Takashi Shimura in Gojira Godzilla

Godzilla took heaps of inspiration from the 1952 re-release of 1933's King Kong, which is the great grandfather of the genre (along with, perhaps, The Lost World. Both featuring the wonderful special effects of Willis O'Brien). Another major influence was the year prior's The Beast from 20,000 Fathoms, which featured the special effects of Ray Harryhausen, whom was mentored by Willis O'Brien. I'd like to focus on the film itself though, if you want to see more about Godzilla's influences see my review of The Beast from 20,000 Fathoms

Godzilla boasts some impressive effects as well. In many ways Eiji Tsuburaya was the Japanese equivalent of Ray Harryhausen. Both were creators of extraordinary special effects, though whereas Harryhausen worked primarily in stop-motion, Tsuburaya specialized in model-work and pioneered suitmation (which is a fancy way of saying a man in a suit smashing scaled down models of buildings). Of course special effects tend to become outdated rather quickly, Tsuburaya's work can still be appreciated.


Godzilla near a bridge in Gojira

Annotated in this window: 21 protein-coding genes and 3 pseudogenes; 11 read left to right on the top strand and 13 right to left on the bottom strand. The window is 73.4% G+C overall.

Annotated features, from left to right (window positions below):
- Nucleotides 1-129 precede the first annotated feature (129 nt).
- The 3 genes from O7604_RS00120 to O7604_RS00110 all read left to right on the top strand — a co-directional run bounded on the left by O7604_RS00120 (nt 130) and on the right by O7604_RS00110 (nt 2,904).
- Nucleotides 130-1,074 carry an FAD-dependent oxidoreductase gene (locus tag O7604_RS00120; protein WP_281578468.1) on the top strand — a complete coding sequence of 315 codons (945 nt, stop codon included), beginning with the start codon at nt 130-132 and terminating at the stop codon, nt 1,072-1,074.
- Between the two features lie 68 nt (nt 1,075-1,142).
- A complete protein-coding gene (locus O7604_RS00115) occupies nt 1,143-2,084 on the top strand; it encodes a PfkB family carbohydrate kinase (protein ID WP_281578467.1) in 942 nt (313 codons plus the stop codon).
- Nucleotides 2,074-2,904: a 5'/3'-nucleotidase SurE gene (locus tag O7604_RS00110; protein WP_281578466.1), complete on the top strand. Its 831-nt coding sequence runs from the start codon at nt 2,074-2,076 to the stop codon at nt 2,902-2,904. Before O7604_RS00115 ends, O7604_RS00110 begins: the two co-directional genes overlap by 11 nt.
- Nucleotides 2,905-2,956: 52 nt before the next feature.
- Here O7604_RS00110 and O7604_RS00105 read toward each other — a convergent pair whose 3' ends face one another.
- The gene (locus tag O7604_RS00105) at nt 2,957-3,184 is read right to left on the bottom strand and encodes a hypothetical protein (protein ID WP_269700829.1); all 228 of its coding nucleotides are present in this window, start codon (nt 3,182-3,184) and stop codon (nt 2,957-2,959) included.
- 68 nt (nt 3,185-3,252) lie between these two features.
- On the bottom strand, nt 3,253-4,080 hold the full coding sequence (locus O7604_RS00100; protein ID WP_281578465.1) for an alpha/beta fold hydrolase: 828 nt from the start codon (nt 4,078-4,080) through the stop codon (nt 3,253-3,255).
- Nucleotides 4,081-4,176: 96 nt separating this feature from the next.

And I can't not mention the wonderful music score done excellently by Akira Ifukube, who was only given a short time to compose it. The Theme is probably one of my favorite film compositions of all time. It's magnificent; it gives off a feeling of intense and building terror, but also one of a war-time anthem. It's incredible that he composed it in such a short time and without even seeing the film beforehand. And, while we're on the topic of sound, isn't Godzilla's roar just wonderful. I think it may be one of my favorite sounds of all time. If you didn't know, it was created by running a leather glove across a violin. 


Eye patched scientist in Gojira Godzilla

I could ramble on about Godzilla for a very long time, but I doubt that it'd be beneficial to anyone involved. It's a well-made film, and though it may seem underwhelming by today's standards it's still a massively important, intelligent, and influential film, which is unfortunately often overlooked as being no more than a cheap sci-fi monster flick. Worth seeing for just about anyone, fans of the genre or Japanese cinema especially. 


3.5/5 stars